The mid-term election is one month away. Never in my lifetime have I seen such an important election to save our Madisonian democracy. As a US Government teacher, I’m scared that we as citizens are shirking on our duty of being informed and engaged. So I’m offering this primer. I hope it reminds you that you have a part in this government. You have a duty to perform.
• Our government only survives with an informed electorate.
We have to be informed citizens. We have to pay attention to current events, political activity, issues, candidates. We have to be discerning in our news intake. We have to recognize propaganda. We have to constantly think, “Who is telling us this information, and what do they want us to think/do/feel?” We have to engage our brains. We have to also remember that it’s not always about ME but about US, and we need to think from not only our perspective but from others’ perspectives.
• Government is a SOCIAL CONTRACT, not a BUSINESS.
Government is not meant to make a profit. It is not meant to squirrel away money. It’s not meant to squander it, either. Government officials MUST think of ALL their citizens, not only their party. They must allocate tax revenue to use for the best of their society, not for the most privileged or the most powerful. Creating a surplus from federal funds meant to improve lives of all citizens during a pandemic and then handing it to the richest of its citizens isn’t good governance, as an example. It doesn’t benefit the majority or the most in need. We have to think collectively. We have to think of each other, not just those who benefit us financially or politically. We must remember that the opposite of governance is anarchy.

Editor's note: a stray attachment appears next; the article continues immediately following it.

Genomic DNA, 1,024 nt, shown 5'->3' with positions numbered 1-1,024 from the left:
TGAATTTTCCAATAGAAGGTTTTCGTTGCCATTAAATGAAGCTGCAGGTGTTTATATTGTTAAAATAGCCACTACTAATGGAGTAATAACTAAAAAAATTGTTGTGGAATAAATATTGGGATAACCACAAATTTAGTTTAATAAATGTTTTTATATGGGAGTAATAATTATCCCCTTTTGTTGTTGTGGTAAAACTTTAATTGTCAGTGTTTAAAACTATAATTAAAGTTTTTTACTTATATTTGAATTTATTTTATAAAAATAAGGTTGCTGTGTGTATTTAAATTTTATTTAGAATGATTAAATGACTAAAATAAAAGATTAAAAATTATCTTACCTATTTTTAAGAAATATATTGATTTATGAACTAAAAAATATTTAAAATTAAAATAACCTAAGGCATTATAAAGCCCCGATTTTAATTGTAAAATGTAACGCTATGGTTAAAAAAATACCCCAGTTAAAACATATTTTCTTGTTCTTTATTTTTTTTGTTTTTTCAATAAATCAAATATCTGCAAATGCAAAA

• Our elected officials must EARN our VOTE. They must be ACCOUNTABLE to ALL our citizens, not just their party.
We have the responsibility to vote in officials who will work to benefit all our citizens, not just hold a spot for the majority of the party. Celebrity does not equate to good candidacy. Just because you recognize the candidate does not qualify him/her as a deserving candidate. We must listen to his/her words, actions, history. We need to elect citizens who actually live among us, live in our state, interact with our citizens. We must elect officials who are concerned with the issues of the majority of our citizens, not just the most powerful and the wealthiest, the lobbyists with the most influence. We must pay attention to the words and actions of candidates, not just the designated letter behind their names. Who will represent us the best? Who has spent the most time among the citizens of the state? Who seems the most engaged with issues which impact our daily lives? Whose ads seem the most genuine, positive, issue-oriented? Campaigning for education which impacts all our students and then advocating vouchers which benefits 8% of the students in the state isn’t best representing the citizens of one’s district. Not living in the state in which you’re campaigning and holding no public appearances or town hall meetings in the years of your term does not best benefit your constituents. It benefits you. Not showing up for a sponsored debate in the state is lazy. It’s entitled. It doesn’t speak well for us, the voters, who let a candidate get by with such action. We should demand accountability. We should demand a platform. We should demand and pay attention to debate. We as informed voters need to pay attention to the words and actions of our elected officials. We need to vote for the people who best represent all of us.